source: chapter04/settingenviron.xml@ dd61c77

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1<?xml version="1.0" encoding="ISO-8859-1"?>
2<!DOCTYPE sect1 PUBLIC "-//OASIS//DTD DocBook XML V4.5//EN"
3 "" [
4 <!ENTITY % general-entities SYSTEM "../general.ent">
5 %general-entities;
8<sect1 id="ch-preps-settingenviron">
9 <?dbhtml filename="settingenvironment.html"?>
11 <title>Setting Up the Environment</title>
13 <para>Set up a good working environment by creating two new startup files
14 for the <command>bash</command> shell. While logged in as user
15 <systemitem class="username">lfs</systemitem>, issue the following command
16 to create a new <filename>.bash_profile</filename>:</para>
18<screen><userinput>cat &gt; ~/.bash_profile &lt;&lt; "EOF"
19<literal>exec env -i HOME=$HOME TERM=$TERM PS1='\u:\w\$ ' /bin/bash</literal>
22 <para>When logged on as user <systemitem class="username">lfs</systemitem>
23 or switched to the &lfs-user; user using a <command>su</command> command
24 with <quote><parameter>-</parameter></quote> option,
25 the initial shell is a <emphasis>login</emphasis> shell which reads
26 the <filename>/etc/profile</filename> of the host (probably containing some
27 settings and environment variables) and then <filename>.bash_profile</filename>.
28 The <command>exec env -i.../bin/bash</command> command in the
29 <filename>.bash_profile</filename> file replaces the running shell with a new
30 one with a completely empty environment, except for the <envar>HOME</envar>,
31 <envar>TERM</envar>, and <envar>PS1</envar> variables. This ensures that no
32 unwanted and potentially hazardous environment variables from the host system
33 leak into the build environment. The technique used here achieves the goal of
34 ensuring a clean environment.</para>
36 <para>The new instance of the shell is a <emphasis>non-login</emphasis>
37 shell, which does not read, and execute, the contents of the <filename>/etc/profile</filename> or
38 <filename>.bash_profile</filename> files, but rather reads, and executes, the
39 <filename>.bashrc</filename> file instead. Create the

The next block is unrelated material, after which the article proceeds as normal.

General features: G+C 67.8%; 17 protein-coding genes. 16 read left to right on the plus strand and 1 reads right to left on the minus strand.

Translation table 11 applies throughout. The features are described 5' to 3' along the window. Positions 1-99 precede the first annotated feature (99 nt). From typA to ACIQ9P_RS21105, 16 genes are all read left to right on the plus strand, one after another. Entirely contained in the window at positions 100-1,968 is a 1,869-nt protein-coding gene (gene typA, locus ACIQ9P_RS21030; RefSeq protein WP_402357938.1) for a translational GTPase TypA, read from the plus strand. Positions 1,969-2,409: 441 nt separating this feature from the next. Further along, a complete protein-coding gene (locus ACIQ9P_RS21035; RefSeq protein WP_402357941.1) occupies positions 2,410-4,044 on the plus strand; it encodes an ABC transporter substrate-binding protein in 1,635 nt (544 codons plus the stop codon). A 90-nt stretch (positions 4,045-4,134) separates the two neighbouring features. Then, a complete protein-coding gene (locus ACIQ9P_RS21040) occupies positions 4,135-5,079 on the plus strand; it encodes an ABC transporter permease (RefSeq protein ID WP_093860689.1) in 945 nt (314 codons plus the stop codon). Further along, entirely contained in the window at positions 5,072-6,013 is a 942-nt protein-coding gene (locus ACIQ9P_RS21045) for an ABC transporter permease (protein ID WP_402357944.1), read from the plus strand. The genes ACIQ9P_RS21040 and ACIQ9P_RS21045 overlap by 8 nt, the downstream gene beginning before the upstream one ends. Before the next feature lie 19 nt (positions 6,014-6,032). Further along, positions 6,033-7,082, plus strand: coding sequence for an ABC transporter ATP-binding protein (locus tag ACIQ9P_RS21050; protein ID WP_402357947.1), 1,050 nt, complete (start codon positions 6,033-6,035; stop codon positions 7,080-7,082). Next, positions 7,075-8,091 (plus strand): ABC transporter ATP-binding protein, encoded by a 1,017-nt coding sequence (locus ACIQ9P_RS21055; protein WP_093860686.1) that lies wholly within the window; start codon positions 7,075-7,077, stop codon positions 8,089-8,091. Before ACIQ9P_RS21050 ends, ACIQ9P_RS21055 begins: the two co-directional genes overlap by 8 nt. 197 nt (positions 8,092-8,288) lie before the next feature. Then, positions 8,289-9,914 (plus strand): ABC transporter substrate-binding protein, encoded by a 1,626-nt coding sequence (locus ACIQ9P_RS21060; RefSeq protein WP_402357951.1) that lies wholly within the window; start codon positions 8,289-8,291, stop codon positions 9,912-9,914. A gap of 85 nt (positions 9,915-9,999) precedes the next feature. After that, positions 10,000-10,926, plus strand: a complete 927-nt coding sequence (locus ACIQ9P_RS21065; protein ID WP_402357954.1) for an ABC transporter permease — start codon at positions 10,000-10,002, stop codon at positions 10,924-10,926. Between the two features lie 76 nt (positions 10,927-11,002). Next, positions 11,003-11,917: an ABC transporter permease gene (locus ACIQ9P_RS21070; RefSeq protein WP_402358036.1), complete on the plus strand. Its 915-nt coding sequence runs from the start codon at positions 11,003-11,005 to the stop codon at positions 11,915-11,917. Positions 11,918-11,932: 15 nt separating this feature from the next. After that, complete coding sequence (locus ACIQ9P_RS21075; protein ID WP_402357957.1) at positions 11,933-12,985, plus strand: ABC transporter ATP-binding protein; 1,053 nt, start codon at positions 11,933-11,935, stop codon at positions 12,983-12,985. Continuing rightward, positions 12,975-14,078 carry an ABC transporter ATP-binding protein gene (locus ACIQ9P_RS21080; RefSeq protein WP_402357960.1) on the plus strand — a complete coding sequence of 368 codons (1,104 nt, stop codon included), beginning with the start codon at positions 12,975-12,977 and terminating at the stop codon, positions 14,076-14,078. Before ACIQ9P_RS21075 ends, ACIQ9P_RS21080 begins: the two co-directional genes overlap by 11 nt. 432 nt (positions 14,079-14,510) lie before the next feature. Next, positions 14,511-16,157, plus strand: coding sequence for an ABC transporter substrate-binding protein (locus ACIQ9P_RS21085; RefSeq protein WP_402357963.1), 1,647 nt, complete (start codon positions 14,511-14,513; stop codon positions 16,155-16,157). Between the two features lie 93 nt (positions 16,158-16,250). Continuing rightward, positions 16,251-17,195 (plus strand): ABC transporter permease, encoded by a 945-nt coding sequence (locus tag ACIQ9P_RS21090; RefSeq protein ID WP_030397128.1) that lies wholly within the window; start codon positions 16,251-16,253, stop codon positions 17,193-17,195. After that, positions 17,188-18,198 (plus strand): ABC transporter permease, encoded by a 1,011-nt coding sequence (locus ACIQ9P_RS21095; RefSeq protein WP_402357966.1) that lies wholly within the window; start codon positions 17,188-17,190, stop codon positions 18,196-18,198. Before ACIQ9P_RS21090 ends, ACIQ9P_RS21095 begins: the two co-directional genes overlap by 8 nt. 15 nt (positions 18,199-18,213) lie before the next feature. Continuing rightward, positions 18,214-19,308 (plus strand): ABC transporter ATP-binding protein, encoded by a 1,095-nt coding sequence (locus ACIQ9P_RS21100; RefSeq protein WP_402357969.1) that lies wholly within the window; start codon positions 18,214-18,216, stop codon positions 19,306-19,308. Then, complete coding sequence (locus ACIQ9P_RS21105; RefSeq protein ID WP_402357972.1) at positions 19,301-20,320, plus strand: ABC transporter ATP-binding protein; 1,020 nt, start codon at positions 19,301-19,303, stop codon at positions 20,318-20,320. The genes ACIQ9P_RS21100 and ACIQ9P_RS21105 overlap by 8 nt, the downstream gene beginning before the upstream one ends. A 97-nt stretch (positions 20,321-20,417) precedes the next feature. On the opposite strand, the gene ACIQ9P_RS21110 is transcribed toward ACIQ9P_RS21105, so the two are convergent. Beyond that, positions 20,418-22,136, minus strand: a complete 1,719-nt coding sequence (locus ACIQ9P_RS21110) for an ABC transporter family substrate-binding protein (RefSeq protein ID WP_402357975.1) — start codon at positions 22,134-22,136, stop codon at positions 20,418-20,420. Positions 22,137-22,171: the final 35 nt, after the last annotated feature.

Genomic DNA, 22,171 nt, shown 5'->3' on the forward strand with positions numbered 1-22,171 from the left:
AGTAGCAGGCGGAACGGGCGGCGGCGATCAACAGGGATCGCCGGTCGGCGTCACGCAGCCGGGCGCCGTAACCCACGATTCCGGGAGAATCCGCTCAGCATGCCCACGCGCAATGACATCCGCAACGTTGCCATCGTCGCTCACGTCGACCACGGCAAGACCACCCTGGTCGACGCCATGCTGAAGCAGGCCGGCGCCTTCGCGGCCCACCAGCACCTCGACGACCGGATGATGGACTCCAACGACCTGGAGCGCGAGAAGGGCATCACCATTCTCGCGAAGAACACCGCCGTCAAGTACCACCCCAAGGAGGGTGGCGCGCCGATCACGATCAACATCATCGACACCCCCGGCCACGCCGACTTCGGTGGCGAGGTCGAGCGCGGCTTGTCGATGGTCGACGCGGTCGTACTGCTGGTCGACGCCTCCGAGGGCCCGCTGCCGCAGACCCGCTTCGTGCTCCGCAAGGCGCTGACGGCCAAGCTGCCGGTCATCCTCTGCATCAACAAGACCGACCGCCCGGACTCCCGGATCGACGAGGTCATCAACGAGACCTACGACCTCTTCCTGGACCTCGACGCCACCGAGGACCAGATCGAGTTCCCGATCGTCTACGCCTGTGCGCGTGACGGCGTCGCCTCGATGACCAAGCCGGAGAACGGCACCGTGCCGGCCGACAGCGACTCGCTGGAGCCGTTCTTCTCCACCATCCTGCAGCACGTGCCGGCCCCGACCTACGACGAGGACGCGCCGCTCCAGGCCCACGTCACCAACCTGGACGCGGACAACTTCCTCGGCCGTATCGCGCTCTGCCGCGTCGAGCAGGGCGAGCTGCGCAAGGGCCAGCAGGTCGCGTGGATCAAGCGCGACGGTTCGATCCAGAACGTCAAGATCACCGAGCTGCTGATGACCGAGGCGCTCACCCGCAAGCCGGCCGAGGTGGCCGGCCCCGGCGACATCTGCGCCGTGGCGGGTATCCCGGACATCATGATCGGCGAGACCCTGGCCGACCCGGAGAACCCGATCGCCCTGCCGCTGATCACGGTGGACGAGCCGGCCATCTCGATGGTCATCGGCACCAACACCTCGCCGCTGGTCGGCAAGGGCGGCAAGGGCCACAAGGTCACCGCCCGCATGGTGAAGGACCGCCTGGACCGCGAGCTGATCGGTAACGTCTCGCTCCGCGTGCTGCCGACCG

40 <filename>.bashrc</filename> file now:</para>
42<screen><userinput>cat &gt; ~/.bashrc &lt;&lt; "EOF"
43<literal>set +h
44umask 022
49if [ ! -L /bin ]; then PATH=/bin:$PATH; fi
55 <variablelist>
56 <title>The meaning of the settings in <filename>.bashrc</filename></title>
58 <varlistentry>
59 <term><parameter>set +h</parameter></term>
60 <listitem>
61 <para>The <command>set +h</command> command turns off
62 <command>bash</command>'s hash function. Hashing is ordinarily a useful
63 feature&mdash;<command>bash</command> uses a hash table to remember the
64 full path to executable files to avoid searching the <envar>PATH</envar>
65 time and again to find the same executable. However, the new tools should
66 be used as soon as they are installed. Switching off the hash function forces
67 the shell to search the <envar>PATH</envar> whenever a program is to
68 be run. As such, the shell will find the newly compiled tools in
69 <filename class="directory">$LFS/tools/bin</filename> as soon as they are
70 available without remembering a previous version of the same program
71 provided by the host distro, in
72 <filename class='directory'>/usr/bin</filename> or
73 <filename class='directory'>/bin</filename>.</para>
74 </listitem>
75 </varlistentry>
77 <varlistentry>
78 <term><parameter>umask 022</parameter></term>
79 <listitem>
80 <para>Setting the user file-creation mask (umask) to 022 ensures that newly
81 created files and directories are only writable by their owner, but are
82 readable and executable by anyone (assuming default modes are used by the
83 <function>open(2)</function> system call, new files will end up with permission
84 mode 644 and directories with mode 755).</para>
85 </listitem>
86 </varlistentry>
88 <varlistentry>
89 <term><parameter>LFS=/mnt/lfs</parameter></term>
90 <listitem>
91 <para>The <envar>LFS</envar> variable should be set to the chosen mount
92 point.</para>
93 </listitem>
94 </varlistentry>
96 <varlistentry>
97 <term><parameter>LC_ALL=POSIX</parameter></term>
98 <listitem>
99 <para>The <envar>LC_ALL</envar> variable controls the localization of certain
100 programs, making their messages follow the conventions of a specified country.
101 Setting <envar>LC_ALL</envar> to <quote>POSIX</quote> or <quote>C</quote>
102 (the two are equivalent) ensures that everything will work as expected in
103 the chroot environment.</para>
104 </listitem>
105 </varlistentry>